Happy Political Clusterf*ck Day (U.S.)! In one corner: the first federal government shutdown since 1996, born of the House GOP/Tea Party faction's crusade to delay, defund, and destroy Obamacare (and the Democratic Senate and President's resolve to not do that). "Continuing resolutions" have ping-ponged between the two houses, fighting over language to cancel healthcare reform (plus a few other items, such as the implementation of Mitt Romney's entire economic agenda). National parks are closed, contractors are hamstrung, and 800,000 federal workers furloughed until Speaker Boehner drops the "Hastert Rule" and passes a bill the other branches can agree to. In the other corner, heedless of the chaos (though not without glitches of its own): the official rollout of the Affordable Care Act and its state insurance exchanges. The portal at Healthcare.gov is your one-stop shop for browsing, comparing, and purchasing standardized, regulated insurance coverage with premium rebates, guaranteed coverage, and expanded Medicaid for the poor (in some states). A crazy day, overall -- but peanuts compared to what might happen if the debt ceiling is breached in 16 days. [more inside]
Ask A Native New Yorker: How Guilty Should I Feel About Being A Horrible Gentrifier? Passionate response from a Bushwick native.
What’s going on in Colorado is an outstanding case study in what happens when a black market becomes a legal one, and it’s something we probably won’t see again in any of our lifetimes.
How The Economic Machine Works by Ray Dalio actually makes a case against austerity and for redistribution, but also for money printing (and, arguably, for bailouts), while stressing the need to keep making productivity-improving public and private investments. However, it could be equally entitled: How The Industrial Age Political-Economy Doesn't Work Anymore, viz. Surviving Progress (2011)... [more inside]
From a purely economic perspective: Is college worth it?
PayPal locked down the developer’s account, and said it could only have 50% of the funds. The rest would be released as development continued, based on PayPal’s assessment of the situation. PayPal was, essentially, going to become a producer going forward. Crowdfunding's Secret Enemy is PayPal
No matter what time period you are referring to, no matter what country or region of the world you are referencing, there is a single claim that you can make that will always be true and will never be challenged, not even by Malcolm Gladwell himself: the middle class is always in the process of emerging.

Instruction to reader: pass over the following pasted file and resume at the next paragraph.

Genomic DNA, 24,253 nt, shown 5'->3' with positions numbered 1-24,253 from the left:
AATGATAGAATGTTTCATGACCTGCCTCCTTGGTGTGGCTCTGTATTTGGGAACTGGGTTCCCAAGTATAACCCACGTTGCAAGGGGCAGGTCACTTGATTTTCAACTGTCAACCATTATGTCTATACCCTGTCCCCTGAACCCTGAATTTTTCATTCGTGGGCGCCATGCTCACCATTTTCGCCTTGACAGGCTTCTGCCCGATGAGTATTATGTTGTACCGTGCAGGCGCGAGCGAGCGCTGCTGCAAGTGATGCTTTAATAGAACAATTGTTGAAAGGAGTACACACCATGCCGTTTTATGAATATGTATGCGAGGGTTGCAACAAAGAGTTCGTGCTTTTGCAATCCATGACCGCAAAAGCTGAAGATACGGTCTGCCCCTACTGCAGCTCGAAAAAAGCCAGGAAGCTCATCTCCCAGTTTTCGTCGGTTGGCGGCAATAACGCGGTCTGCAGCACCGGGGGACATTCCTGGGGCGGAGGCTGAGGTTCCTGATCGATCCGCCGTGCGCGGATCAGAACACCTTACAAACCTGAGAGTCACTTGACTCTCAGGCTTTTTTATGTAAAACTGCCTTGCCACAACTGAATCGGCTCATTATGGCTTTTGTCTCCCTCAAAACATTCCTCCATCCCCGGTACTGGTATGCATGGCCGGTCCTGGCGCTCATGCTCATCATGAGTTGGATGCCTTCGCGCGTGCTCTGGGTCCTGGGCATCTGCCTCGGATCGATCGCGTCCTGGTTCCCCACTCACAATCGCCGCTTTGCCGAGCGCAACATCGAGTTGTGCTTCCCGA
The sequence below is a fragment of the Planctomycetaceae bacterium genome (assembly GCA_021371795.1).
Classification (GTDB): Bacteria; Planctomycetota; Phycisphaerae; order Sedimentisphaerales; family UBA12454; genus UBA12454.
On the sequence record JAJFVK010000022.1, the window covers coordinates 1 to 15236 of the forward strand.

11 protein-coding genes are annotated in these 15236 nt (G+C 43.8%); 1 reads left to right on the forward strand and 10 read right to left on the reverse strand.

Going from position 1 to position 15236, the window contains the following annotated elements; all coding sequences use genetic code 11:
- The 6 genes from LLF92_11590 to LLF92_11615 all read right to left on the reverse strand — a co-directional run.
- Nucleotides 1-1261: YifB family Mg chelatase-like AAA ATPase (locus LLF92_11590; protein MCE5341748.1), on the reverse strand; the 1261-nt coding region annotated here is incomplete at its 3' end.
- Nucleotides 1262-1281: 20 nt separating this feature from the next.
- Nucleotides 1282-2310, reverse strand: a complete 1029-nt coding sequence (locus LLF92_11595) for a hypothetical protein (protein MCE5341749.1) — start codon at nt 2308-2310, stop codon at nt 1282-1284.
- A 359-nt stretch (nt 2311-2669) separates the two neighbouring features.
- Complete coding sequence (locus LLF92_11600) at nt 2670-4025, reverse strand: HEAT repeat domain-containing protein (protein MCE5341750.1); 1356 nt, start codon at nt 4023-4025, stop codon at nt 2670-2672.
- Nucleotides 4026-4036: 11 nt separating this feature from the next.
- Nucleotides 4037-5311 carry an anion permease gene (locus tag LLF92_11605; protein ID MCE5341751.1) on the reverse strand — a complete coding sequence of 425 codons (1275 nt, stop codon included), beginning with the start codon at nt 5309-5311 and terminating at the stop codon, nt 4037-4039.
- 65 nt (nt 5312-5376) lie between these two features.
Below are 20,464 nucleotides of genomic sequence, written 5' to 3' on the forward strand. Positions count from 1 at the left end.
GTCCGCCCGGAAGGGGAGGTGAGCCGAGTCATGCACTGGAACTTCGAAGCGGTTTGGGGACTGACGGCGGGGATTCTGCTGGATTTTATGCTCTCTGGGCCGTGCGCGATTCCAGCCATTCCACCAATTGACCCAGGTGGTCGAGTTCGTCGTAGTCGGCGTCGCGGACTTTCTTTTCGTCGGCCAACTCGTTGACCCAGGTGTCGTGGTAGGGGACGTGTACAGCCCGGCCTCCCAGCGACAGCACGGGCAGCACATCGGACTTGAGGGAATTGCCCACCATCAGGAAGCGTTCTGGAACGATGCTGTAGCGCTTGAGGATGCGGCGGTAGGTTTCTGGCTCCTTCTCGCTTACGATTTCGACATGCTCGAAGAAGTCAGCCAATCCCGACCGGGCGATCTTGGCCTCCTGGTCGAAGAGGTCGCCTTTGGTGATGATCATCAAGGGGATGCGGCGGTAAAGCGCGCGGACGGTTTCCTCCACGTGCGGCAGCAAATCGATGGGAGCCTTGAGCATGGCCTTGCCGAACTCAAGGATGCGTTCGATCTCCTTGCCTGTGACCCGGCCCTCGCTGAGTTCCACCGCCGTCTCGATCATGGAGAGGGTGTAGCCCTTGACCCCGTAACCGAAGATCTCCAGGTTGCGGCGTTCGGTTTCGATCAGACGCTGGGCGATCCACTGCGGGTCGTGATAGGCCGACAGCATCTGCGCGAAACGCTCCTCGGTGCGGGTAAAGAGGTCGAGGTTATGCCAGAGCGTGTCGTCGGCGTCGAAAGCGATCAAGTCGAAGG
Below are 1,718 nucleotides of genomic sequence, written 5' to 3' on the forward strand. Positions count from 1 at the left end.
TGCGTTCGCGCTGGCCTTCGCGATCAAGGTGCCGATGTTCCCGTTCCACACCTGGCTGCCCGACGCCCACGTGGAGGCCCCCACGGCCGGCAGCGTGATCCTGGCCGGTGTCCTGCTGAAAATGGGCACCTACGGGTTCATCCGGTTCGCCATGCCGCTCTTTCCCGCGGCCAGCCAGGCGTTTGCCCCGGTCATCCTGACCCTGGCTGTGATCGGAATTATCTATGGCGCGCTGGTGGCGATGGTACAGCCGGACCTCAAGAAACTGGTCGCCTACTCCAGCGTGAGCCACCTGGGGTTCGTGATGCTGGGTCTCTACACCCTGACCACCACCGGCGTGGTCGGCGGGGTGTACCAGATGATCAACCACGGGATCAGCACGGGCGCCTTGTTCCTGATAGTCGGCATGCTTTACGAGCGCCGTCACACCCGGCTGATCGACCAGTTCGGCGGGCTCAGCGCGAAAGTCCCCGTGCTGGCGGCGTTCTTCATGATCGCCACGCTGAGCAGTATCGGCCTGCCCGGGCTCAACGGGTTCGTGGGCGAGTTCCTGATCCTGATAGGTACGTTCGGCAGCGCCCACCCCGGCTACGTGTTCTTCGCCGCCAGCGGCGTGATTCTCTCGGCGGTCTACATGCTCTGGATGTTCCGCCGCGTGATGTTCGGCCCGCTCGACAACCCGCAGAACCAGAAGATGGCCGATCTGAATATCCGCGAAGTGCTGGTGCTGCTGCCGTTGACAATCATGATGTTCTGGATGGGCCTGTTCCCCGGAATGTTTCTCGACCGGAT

Tom Yulsman on the ignorant, misrepresentative and fictitious claims promulgated by some conservative journalists.
The costs of cash. Economists know that using cash has a built-in cost, compared to electronic forms of payment like credit cards or direct deposits. (Prepaid cards, not so much.) This creates a "digital divide" that may contribute to income inequality. A new study out today from Tufts quantifies these costs, which hit the poor over three times as much as wealthier folks, on average.
To a Chinese Scrap-Metal Hunter, America's Trash Is Treasure: Johnson Zeng is a Chinese trader who travels across the U.S. in search of scrap metal. By his estimate, there are at least 100 others like him driving from scrap yard to scrap yard, right now, in search of what Americans won’t or can’t be bothered to recycle. His favorite product: wires, cables, and other kinds of copper. His purchases, millions of pounds of metal worth millions of dollars, will eventually be shipped to China. [more inside]
Always totalize! This is the majuscule axiom — the maxiom, let us say — for revolution. Revolution is a total thought, a thought of the totality; they are necessarily entangled. Reform, repair, regime change, recuperation: all of these are the politics of the partial, of isolating specific problems as if they admitted of independent solution. Ezra Pound said that the epic is a poem that contains history. What matter that we might amend the last word, a minor amendment at that, a swapping out of inseparable concepts? The epic is the poem that contains totality. [more inside]
Wonkblog has a new advice column called "Dear Dylan" where Dylan Matthews answers the usual advice column staples using game theory, mathematics and charts.
'There’s more lobster out there right now than anyone knows what to do with, but Americans are still paying for it as if it were a rare delicacy.' Also, from 2004: David Foster Wallace goes to the Maine Lobster Festival. Via)
John Green: "Why Are Americans Health Care Costs So High?" A quick, handy little overview of common misconceptions on the US healthcare system. (SLYT)